Question: Isn't it true, though, that you did screw with your image in American Dream?
Dennis Quaid: Yeah, I guess so a little bit. Yeah. That guy was kind of a spoof – it was kind of a spoof on itself.
Question: I guess people were expecting you to be the all-American guy to come in and be something, and then you did this other thing.
Dennis Quaid: Yeah. It was kind of a spoof on itself.
Question: But it was a comedy.
Dennis Quaid: Yeah, it was a comedy. Yeah. It was intended to be satirical. Kind of a parody, really, I guess you would call it.
Question: What's happened with your brother this week, with this announcement that he's been banned for life with…
Dennis Quaid: I really don't have any kind of comment on it, to tell you the truth. Yeah. I heard about it the other day and was very surprised to hear about it, myself. So, I mean, I really have no comment on it, about it at all. So.
Question: Can I ask you about The Horsemen? When is that coming out, and how was that, shooting?
Dennis Quaid: Horsemen—I don't know when it's coming out. But – I did these four movies, actually, back to back last year. I've never done it before. That many movies, like, really in a row. I had two months off cumulatively over the entire year. I don't know if I'd ever want to do it again. But it was just, there were these four films that were very different and very interesting that came along. And the first one was Vantage Point, and I went right from that to Smart People, and pretty much I – you know, had a nice Christmas week, and then right into Horsemen up in Winnipeg. And that's really a horror movie with heart, it's really what I call it. [LAUGHTER] Yeah, it's a horror movie with heart. And I play a cop who's really a tooth detective. You know, one of these guys who's a detective, who specializes in – you know, in tooth impressions, and things like that. And these teeth are found out in a pond, and they've got to be connected to a body somewhere. Either, or they're extracted while he was alive. And these murders start happening that are very ritualistic and apocalyptic, sort of based on the Four Horsemen of the Apocalypse. And so – I'm trying to find out who it is. It's – yeah.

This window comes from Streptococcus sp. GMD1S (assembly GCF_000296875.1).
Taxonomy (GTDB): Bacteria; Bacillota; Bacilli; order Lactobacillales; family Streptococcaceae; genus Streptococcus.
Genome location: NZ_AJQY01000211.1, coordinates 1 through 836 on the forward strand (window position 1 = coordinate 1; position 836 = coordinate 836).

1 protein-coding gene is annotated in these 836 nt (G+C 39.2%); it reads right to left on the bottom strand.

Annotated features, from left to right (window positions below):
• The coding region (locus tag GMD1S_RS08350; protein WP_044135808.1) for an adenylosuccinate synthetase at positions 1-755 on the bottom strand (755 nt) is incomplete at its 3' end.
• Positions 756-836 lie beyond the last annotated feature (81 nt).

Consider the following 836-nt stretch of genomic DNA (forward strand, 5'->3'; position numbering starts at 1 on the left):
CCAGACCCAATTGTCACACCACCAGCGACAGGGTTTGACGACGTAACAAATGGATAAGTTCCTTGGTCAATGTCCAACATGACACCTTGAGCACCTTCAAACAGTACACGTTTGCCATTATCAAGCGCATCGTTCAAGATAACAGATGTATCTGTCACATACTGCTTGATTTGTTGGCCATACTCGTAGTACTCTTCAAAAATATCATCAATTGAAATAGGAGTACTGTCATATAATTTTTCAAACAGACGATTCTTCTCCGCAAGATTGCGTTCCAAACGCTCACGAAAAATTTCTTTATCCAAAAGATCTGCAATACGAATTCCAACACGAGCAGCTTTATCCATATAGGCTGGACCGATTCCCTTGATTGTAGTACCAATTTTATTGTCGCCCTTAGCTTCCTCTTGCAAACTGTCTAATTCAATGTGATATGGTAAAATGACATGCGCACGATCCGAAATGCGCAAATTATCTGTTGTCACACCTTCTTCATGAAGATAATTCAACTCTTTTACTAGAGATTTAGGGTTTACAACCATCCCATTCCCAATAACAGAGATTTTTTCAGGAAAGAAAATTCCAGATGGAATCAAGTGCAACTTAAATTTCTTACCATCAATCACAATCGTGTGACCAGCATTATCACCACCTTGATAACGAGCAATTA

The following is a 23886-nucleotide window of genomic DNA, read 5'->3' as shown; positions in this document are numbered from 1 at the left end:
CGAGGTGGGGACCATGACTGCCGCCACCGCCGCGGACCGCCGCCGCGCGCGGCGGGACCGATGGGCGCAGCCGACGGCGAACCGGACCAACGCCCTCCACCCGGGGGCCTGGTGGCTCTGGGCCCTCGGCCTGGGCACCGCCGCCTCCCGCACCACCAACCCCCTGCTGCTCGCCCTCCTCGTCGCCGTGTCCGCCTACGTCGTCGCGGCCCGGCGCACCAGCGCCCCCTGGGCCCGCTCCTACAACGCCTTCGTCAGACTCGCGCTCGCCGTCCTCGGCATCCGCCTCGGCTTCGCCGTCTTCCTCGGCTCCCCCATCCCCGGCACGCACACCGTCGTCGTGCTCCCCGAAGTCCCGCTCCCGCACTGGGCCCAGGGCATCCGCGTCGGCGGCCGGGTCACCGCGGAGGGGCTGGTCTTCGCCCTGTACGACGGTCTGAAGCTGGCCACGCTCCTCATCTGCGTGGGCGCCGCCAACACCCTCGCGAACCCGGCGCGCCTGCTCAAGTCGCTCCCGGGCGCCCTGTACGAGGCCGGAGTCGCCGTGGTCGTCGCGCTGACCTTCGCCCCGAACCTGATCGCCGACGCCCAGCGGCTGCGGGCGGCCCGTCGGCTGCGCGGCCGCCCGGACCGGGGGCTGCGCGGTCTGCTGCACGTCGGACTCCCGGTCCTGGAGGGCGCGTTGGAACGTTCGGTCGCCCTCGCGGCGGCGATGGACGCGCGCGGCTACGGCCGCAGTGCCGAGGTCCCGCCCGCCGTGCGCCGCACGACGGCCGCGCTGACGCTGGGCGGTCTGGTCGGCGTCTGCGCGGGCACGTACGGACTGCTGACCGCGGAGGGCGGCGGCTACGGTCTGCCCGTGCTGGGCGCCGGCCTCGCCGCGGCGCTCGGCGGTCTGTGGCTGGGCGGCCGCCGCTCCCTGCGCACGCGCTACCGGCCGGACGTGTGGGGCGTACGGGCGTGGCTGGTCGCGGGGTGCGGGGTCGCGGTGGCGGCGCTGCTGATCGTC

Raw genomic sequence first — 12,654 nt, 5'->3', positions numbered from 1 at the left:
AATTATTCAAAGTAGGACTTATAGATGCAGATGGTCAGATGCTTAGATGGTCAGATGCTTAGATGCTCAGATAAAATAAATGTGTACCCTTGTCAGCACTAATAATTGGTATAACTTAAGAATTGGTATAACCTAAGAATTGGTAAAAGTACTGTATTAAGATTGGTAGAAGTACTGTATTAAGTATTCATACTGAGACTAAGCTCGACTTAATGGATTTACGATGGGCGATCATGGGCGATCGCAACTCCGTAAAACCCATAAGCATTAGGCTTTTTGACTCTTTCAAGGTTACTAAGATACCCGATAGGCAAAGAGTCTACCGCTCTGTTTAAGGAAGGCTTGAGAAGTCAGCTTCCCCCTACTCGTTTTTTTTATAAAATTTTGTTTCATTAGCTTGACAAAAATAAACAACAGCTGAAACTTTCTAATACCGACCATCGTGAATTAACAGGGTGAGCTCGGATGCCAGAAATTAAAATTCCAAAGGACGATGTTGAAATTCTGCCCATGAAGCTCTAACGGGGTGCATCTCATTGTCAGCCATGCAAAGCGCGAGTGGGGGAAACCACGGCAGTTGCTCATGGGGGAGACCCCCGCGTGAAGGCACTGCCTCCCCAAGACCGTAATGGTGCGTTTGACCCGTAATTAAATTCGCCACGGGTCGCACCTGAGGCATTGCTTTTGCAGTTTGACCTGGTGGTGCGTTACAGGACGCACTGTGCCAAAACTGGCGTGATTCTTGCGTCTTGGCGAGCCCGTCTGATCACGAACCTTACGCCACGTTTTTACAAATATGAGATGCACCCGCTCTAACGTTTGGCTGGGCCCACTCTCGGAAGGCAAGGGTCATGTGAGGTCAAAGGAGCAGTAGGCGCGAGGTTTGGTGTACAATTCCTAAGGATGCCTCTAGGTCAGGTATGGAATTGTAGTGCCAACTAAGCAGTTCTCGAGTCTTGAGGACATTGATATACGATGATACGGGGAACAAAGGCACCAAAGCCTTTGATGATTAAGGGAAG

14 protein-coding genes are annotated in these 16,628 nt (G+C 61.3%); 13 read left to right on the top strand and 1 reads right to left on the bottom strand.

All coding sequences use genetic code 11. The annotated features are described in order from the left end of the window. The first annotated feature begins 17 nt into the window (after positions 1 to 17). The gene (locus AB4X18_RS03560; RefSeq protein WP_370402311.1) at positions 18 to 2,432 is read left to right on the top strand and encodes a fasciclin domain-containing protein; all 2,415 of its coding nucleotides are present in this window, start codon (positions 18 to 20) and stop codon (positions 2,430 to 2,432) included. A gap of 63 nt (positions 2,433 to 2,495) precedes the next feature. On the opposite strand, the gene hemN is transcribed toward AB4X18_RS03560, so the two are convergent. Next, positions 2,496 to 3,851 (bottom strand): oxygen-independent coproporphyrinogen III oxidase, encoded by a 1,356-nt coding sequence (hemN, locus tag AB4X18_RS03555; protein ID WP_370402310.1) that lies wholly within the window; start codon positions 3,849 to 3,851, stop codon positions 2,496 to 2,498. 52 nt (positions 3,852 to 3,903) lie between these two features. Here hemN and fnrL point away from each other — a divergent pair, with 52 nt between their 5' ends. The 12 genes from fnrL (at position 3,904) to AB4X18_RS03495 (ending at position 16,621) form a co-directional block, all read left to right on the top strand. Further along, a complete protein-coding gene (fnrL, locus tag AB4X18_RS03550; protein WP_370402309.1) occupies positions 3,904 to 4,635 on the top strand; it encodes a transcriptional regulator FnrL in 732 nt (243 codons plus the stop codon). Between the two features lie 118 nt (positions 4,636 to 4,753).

Question: So it's frigid. Extremely cold.
Dennis Quaid: Oh, it was very, very cold. Yeah. I was in Winnipeg in February. Last February, anybody in Winnipeg? It's – yeah. Forty below. I mean, I've got a place in Montana. I've been there when it's, like, 50 below. But. To work – I've never worked in it. It's something else. Ever – you know, Fahrenheit and Centigrade come together there, you know?
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Question: You're also in a movie called The Express.
Dennis Quaid: Yeah, I did that right after Horsemen. Went right from that set to the haircut for that one. And that was – that's the Bernie Davis story, basically. He was the first black athlete to win the Heisman trophy, back in – it was '60, '61.
Dennis Quaid: No, he was Syracuse. Syracuse. I play his coach, Schwartzwalder. Legendary coach back then. And – it's a sports movie, which is – you know, I like sports movies that are – the ones that work are really not about sports. They're about something that transcends sports. This movie is really – it's about – it has a lot to do about race, and about living – you know, grace. Grace. Living one's life gracefully. Living and dying gracefully.
Question: Dennis, has the freedom of your career choice and how much work you're doing changed now that you're the father of two young babies? And how is everything going?